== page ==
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Cherokee Nation Supreme Court issues decision that 'by blood' reference be stricken from Cherokee Nation Constitution

Cherokee Nation Supreme Court issues decision that 'by blood' reference be stricken from Cherokee Nation Constitution

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Cherokee Principal Chief Chuck Hoskin Jr. (copy)

Cherokee Nation Principal Chief Chuck Hoskin Jr. speaks at an event on Nov. 4.

The Cherokee Nation Supreme Court ruled on Feb. 22 in a unanimous decision that the language “by blood” is void and removed from Cherokee Nation’s tribal laws, including provisions within the Cherokee Nation Constitution, according to the opinion.

The decision was made in response to the Federal 2017 Cherokee Nation V. Nash case, which determined Freedmen citizens have full rights as Cherokee citizens, based on the Treaty of 1866.

Cherokee Nation Attorney General Sara Hill recently requested that the Cherokee Nation Supreme Court set a hearing and issue an order to close the issue by striking the “by blood” references in the Cherokee Nation Constitution, based on the earlier federal ruling.

“The federal Court and Cherokee Nation Supreme court concluded in 2017 that Cherokee Nation is bound by the Treaty of 1866 to recognize Cherokee Freedmen’s descendants as full citizens. Cherokee Nation has abided by those court orders and will continue to do so,” Attorney General Hill said. “Provisions in Cherokee Nation’s Constitution and laws that deny descendants of Freedmen all the rights and obligations of Cherokee citizenship violate our 155-year-old Treaty obligations and are void. Cherokee citizens of Freedmen descent are simply this: Cherokee citizens.”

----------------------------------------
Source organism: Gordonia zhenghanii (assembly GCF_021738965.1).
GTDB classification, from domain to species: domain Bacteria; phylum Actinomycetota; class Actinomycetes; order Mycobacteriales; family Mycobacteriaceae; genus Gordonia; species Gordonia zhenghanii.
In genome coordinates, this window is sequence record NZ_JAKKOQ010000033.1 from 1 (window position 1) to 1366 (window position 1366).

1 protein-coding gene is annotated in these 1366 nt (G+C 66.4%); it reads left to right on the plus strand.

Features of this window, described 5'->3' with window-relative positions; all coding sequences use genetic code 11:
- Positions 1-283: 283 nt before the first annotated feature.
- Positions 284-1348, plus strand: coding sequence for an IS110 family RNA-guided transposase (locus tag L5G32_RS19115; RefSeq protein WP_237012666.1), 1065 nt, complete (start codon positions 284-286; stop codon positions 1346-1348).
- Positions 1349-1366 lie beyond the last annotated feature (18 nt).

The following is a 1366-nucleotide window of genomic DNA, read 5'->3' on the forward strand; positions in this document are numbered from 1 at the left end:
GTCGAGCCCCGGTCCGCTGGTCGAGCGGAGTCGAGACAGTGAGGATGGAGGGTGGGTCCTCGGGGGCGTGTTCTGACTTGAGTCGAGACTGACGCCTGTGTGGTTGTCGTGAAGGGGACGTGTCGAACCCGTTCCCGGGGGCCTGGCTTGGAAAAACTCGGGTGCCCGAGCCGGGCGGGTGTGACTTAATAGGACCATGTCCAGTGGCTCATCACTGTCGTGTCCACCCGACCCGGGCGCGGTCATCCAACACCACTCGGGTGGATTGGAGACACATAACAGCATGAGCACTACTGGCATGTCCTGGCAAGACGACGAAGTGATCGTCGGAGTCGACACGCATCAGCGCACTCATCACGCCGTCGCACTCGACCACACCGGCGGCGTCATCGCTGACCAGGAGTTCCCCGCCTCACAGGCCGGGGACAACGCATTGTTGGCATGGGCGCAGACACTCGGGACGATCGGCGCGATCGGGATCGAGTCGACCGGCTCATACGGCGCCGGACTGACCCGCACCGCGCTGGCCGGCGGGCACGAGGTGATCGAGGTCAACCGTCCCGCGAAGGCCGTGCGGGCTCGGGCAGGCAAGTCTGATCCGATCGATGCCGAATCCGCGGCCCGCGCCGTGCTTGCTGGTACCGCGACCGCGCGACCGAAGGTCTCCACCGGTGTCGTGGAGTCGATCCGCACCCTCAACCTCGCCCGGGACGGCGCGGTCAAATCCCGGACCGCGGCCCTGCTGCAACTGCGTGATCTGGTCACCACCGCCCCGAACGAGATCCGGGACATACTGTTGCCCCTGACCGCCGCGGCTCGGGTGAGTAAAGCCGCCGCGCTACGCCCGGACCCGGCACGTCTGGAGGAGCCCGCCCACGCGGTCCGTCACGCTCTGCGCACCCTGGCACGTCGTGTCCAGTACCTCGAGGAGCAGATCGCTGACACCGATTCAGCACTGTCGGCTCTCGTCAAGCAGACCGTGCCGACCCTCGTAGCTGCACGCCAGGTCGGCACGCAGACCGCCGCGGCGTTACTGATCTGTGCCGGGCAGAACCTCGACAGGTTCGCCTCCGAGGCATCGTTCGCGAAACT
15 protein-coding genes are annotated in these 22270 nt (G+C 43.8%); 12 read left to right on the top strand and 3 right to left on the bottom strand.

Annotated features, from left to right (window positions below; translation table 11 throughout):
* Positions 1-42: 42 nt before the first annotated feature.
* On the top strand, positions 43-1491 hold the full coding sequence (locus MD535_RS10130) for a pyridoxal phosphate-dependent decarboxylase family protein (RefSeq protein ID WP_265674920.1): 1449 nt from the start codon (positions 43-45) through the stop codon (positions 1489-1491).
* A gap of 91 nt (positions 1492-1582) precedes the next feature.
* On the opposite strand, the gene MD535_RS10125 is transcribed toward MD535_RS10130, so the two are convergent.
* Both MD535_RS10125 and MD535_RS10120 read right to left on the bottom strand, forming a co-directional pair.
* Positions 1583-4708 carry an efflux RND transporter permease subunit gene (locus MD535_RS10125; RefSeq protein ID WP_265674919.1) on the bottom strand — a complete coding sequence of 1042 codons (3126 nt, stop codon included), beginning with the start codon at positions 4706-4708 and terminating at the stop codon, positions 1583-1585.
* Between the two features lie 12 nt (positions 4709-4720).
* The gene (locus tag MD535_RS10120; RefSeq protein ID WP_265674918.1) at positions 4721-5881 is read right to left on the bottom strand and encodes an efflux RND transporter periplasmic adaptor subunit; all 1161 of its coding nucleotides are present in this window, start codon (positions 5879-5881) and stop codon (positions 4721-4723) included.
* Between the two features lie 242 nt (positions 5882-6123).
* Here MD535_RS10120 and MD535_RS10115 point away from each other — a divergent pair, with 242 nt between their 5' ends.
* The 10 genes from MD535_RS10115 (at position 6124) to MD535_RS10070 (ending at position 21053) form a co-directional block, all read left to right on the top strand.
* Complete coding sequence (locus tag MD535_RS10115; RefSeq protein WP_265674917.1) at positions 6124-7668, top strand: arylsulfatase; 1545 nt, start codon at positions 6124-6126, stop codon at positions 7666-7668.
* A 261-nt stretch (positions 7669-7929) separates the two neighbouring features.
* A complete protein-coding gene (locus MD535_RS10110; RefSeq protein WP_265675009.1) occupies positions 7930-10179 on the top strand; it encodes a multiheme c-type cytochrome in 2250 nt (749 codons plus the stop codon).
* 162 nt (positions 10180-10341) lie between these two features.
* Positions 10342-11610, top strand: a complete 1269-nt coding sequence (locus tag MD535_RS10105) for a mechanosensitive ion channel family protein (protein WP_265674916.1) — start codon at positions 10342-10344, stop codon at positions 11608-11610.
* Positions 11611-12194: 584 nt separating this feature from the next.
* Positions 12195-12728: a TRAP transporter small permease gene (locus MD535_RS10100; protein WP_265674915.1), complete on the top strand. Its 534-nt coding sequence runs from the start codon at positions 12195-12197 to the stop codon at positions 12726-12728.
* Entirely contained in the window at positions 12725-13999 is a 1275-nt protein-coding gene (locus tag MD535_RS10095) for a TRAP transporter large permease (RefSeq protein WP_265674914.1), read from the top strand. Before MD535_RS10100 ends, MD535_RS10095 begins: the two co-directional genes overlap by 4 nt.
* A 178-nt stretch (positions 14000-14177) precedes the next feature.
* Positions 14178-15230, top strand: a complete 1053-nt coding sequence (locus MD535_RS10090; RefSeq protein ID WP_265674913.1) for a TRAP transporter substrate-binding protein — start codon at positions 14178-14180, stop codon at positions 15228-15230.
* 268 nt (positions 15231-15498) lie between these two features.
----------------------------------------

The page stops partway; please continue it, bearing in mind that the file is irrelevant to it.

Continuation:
The Cherokee Nation Supreme Court granted AG Hill’s motion.

“Today’s unanimous opinion in SC-2017-07 holds that the words by blood are void, were never valid from inception, and must be removed wherever found throughout our tribal law when said words are used in reference to the Dawes Rolls. In doing so, the Court recognizes the importance of the 1866 Treaty for purposes of our nation’s prospective sovereignty and the underpinnings of citizenship,” today’s Cherokee Nation Supreme Court order states.

The Cherokee Nation has about 8,500 enrolled Cherokee Nation citizens of Freedmen descent.

“Cherokee Nation is stronger when we move forward as citizens together and on an equal basis under the law. Today’s decision in the Cherokee Nation Supreme Court reaffirms previous decisions by the Court on the issue of equality,” Cherokee Nation Principal Chief Chuck Hoskin Jr. said today. “More importantly, the Court has acknowledged, in the strongest terms, our ancestors’ commitment to equality 155 years ago in the Treaty of 1866. My hope is that we all share in that same commitment going forward.”

Councilor Wes Nofire, along with Councilors Harley Buzzard and Julia Coats, filed a motion to intervene on February 18 with the Cherokee Supreme Court.